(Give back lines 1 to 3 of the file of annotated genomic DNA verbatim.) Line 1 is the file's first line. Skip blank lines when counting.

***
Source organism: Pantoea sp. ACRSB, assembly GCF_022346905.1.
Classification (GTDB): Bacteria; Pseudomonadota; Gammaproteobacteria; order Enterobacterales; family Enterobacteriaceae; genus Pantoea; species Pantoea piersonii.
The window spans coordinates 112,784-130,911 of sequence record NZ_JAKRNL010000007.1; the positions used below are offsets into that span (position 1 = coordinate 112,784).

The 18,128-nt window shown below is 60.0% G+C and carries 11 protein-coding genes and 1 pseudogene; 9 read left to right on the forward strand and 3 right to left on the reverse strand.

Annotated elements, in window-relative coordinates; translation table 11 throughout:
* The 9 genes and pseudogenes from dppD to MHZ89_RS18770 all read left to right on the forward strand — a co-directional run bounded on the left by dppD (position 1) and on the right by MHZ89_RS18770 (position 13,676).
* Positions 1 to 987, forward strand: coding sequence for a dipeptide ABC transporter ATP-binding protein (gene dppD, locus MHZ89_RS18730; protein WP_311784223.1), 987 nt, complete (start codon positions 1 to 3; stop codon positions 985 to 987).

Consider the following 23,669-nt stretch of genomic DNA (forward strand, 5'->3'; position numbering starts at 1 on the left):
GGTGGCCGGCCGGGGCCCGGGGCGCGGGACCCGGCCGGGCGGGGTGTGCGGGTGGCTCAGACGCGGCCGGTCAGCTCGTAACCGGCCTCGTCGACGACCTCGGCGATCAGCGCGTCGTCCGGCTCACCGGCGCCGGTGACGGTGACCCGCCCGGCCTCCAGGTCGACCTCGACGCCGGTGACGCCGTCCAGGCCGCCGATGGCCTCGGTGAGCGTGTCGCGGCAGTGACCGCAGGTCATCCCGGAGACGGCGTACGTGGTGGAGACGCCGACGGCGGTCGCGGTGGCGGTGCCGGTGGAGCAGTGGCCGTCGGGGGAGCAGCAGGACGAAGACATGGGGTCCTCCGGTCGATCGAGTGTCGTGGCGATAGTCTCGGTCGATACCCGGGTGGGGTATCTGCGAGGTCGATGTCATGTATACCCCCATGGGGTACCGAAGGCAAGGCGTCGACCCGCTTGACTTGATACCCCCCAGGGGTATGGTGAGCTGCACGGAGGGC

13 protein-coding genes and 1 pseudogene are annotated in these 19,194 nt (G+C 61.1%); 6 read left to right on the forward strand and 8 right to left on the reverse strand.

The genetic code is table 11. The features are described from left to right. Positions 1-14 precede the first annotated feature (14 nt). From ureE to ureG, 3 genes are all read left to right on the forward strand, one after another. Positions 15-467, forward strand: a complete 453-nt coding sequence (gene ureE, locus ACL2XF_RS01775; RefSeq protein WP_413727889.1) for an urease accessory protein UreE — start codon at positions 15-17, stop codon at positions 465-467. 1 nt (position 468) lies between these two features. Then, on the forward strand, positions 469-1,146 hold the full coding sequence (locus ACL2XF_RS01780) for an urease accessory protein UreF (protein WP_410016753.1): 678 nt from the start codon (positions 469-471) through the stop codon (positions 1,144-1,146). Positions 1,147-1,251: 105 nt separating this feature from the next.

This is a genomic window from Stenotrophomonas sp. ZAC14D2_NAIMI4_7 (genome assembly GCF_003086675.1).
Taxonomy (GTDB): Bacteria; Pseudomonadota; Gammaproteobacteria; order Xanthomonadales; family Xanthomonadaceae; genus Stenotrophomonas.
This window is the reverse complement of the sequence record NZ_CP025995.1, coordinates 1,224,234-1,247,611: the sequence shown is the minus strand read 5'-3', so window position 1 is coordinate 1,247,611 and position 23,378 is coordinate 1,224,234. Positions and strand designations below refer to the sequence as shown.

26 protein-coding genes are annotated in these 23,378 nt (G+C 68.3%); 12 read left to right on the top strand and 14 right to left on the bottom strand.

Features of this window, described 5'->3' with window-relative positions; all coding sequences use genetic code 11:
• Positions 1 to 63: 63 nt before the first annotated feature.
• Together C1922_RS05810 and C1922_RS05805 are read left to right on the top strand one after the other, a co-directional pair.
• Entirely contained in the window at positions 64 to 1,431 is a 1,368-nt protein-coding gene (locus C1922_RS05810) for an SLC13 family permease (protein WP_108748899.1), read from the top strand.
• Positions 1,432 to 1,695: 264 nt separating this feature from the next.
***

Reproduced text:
Source organism: Pantoea sp. ACRSB, assembly GCF_022346905.1.
Classification (GTDB): Bacteria; Pseudomonadota; Gammaproteobacteria; order Enterobacterales; family Enterobacteriaceae; genus Pantoea; species Pantoea piersonii.
The window spans coordinates 112,784-130,911 of sequence record NZ_JAKRNL010000007.1; the positions used below are offsets into that span (position 1 = coordinate 112,784).